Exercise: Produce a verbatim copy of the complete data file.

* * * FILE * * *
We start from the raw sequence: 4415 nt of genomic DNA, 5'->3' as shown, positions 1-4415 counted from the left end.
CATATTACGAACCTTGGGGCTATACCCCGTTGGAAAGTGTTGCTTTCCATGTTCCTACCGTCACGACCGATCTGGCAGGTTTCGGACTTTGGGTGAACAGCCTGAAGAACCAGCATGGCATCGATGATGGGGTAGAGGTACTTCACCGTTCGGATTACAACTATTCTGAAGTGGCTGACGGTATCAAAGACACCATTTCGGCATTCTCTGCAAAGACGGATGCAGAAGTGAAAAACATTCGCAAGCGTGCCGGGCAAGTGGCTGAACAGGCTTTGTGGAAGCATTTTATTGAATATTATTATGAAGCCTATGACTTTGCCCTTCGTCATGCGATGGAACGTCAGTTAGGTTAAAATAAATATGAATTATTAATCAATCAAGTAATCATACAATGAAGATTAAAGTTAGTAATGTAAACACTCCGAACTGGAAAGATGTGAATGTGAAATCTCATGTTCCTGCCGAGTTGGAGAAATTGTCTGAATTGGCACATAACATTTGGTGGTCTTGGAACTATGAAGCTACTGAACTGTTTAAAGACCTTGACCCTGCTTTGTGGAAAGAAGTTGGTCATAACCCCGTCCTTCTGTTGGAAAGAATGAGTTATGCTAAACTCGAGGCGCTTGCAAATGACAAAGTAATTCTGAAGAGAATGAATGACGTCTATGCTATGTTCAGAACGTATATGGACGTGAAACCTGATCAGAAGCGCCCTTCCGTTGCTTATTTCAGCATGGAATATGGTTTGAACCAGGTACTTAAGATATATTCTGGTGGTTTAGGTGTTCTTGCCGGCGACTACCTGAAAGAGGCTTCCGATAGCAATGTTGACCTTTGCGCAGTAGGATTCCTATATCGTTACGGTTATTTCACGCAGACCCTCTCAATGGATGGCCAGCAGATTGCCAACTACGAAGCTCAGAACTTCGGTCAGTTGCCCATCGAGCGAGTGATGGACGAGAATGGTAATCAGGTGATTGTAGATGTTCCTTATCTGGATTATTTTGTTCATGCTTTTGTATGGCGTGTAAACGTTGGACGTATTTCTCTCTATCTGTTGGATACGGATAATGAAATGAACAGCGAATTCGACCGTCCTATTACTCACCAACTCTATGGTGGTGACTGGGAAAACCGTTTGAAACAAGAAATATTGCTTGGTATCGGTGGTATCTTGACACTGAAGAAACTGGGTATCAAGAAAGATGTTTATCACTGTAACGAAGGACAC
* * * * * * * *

We start from the raw sequence: 4415 nt of genomic DNA, 5'->3' as shown, positions 1-4415 counted from the left end.
CATATTACGAACCTTGGGGCTATACCCCGTTGGAAAGTGTTGCTTTCCATGTTCCTACCGTCACGACCGATCTGGCAGGTTTCGGACTTTGGGTGAACAGCCTGAAGAACCAGCATGGCATCGATGATGGGGTAGAGGTACTTCACCGTTCGGATTACAACTATTCTGAAGTGGCTGACGGTATCAAAGACACCATTTCGGCATTCTCTGCAAAGACGGATGCAGAAGTGAAAAACATTCGCAAGCGTGCCGGGCAAGTGGCTGAACAGGCTTTGTGGAAGCATTTTATTGAATATTATTATGAAGCCTATGACTTTGCCCTTCGTCATGCGATGGAACGTCAGTTAGGTTAAAATAAATATGAATTATTAATCAATCAAGTAATCATACAATGAAGATTAAAGTTAGTAATGTAAACACTCCGAACTGGAAAGATGTGAATGTGAAATCTCATGTTCCTGCCGAGTTGGAGAAATTGTCTGAATTGGCACATAACATTTGGTGGTCTTGGAACTATGAAGCTACTGAACTGTTTAAAGACCTTGACCCTGCTTTGTGGAAAGAAGTTGGTCATAACCCCGTCCTTCTGTTGGAAAGAATGAGTTATGCTAAACTCGAGGCGCTTGCAAATGACAAAGTAATTCTGAAGAGAATGAATGACGTCTATGCTATGTTCAGAACGTATATGGACGTGAAACCTGATCAGAAGCGCCCTTCCGTTGCTTATTTCAGCATGGAATATGGTTTGAACCAGGTACTTAAGATATATTCTGGTGGTTTAGGTGTTCTTGCCGGCGACTACCTGAAAGAGGCTTCCGATAGCAATGTTGACCTTTGCGCAGTAGGATTCCTATATCGTTACGGTTATTTCACGCAGACCCTCTCAATGGATGGCCAGCAGATTGCCAACTACGAAGCTCAGAACTTCGGTCAGTTGCCCATCGAGCGAGTGATGGACGAGAATGGTAATCAGGTGATTGTAGATGTTCCTTATCTGGATTATTTTGTTCATGCTTTTGTATGGCGTGTAAACGTTGGACGTATTTCTCTCTATCTGTTGGATACGGATAATGAAATGAACAGCGAATTCGACCGTCCTATTACTCACCAACTCTATGGTGGTGACTGGGAAAACCGTTTGAAACAAGAAATATTGCTTGGTATCGGTGGTATCTTGACACTGAAGAAACTGGGTATCAAGAAAGATGTTTATCACTGTAACGAAGGACAC